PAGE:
Security resources for home and online
Disclosure
Home > Home Security > Security Systems > Self Monitoring Security System

Self Monitoring Security System

Sattelite facing the sky Self-monitoring implies that the homeowner is monitoring their alarm system by themselves without the use of a staffed central monitoring station (live operator response) by using the internet on a smartphone or other internet enabled device. Even though it is possible to monitor your house alarm system without the use of a central monitoring station we do not recommend it. Why don’t we recommend it? We’ll tell you more below.

A Secure Life’s stance on self monitoring

The whole reason for purchasing a security system is to protect your family and home. What happens if you’re in a business meeting and your phone is at your desk on silent? Sometimes you have the option to add backup emergency contacts, but what’s to say they’re not away from their phones too? If you and your emergency contacts are not by your smartphones when your security system is triggered you’ve got no one looking out for you. Every second counts in the event of an intruder breaking into your home, so those 30 minutes you were away from your phone in a meeting could result in your home being ransacked or worse.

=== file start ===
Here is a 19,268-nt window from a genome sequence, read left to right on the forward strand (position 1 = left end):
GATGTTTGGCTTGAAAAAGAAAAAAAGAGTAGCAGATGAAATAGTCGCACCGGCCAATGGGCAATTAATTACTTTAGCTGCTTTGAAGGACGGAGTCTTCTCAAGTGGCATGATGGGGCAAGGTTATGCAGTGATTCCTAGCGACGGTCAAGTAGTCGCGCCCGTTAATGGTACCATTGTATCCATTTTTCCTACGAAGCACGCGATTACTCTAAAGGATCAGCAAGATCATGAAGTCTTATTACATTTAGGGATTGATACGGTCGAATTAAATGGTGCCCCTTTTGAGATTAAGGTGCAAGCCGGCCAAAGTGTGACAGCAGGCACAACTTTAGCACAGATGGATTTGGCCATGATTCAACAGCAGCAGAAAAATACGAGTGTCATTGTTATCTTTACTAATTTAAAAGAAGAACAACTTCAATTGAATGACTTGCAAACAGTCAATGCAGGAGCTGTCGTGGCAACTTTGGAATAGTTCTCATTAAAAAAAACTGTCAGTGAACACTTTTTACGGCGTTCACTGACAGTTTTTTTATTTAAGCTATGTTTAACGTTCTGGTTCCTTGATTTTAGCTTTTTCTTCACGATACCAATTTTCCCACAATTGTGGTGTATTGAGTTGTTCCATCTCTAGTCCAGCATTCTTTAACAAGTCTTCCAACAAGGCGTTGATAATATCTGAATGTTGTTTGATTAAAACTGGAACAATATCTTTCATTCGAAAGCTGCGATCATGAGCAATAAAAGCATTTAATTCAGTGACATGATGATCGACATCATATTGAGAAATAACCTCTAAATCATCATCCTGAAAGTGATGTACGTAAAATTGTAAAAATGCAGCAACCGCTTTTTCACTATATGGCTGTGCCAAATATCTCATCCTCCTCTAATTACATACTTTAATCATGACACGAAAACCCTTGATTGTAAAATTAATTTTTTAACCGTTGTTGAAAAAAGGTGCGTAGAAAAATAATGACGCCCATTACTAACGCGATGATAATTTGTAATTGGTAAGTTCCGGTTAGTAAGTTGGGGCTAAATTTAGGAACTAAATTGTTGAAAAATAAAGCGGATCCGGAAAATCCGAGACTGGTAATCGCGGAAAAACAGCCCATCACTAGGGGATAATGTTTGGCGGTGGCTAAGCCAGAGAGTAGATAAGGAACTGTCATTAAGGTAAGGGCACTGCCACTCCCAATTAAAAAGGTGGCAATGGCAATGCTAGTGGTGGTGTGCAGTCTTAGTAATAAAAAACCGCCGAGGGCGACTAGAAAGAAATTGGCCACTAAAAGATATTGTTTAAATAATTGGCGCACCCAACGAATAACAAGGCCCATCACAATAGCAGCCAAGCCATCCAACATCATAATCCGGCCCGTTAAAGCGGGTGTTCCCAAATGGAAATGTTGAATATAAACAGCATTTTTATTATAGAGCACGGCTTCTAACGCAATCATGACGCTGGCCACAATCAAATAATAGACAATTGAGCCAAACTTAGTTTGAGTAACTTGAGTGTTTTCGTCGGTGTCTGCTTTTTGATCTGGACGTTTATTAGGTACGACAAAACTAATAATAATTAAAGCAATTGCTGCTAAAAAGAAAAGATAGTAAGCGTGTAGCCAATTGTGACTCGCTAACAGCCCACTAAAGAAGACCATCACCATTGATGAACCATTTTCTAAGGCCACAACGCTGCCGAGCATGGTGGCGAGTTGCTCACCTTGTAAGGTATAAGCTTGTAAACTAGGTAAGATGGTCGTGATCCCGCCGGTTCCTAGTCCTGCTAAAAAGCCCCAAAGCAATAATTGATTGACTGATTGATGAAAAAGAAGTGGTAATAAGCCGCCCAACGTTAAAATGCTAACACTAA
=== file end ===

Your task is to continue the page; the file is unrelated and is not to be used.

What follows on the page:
It doesn’t stop there either. Do you travel for work? If you’re on an airplane you obviously won’t have access to your security system. Do you go for runs or exercise in other ways? Is your phone with you during your entire workout? What we’re trying to say is, your phone probably isn’t attached to your hip 24/7. That’s why having a professional at a central monitoring station looking out for your safety is important. They can watch over your family and home when you’re unable to.

We realize that paying for professional monthly monitoring may not be something feasible for you right now. And for those of you, we want to state that we think having a self monitored security system is better than none at all. While we believe a monitored system is the safest option, we realize that a self monitored is better than no security system at all.

Tips for those of you wanting to self monitor your security system

  • Do your research on the security systems available for self monitoring, here’s a link to our Best Home Security Systems Without Monitoring article
  • Setup emergency contacts if your system allows you to
  • Have your phone on loud so you hear notifications from your system
  • Always have your phone charged. Consider carrying an extra phone charger or purchasing a battery pack case for you phone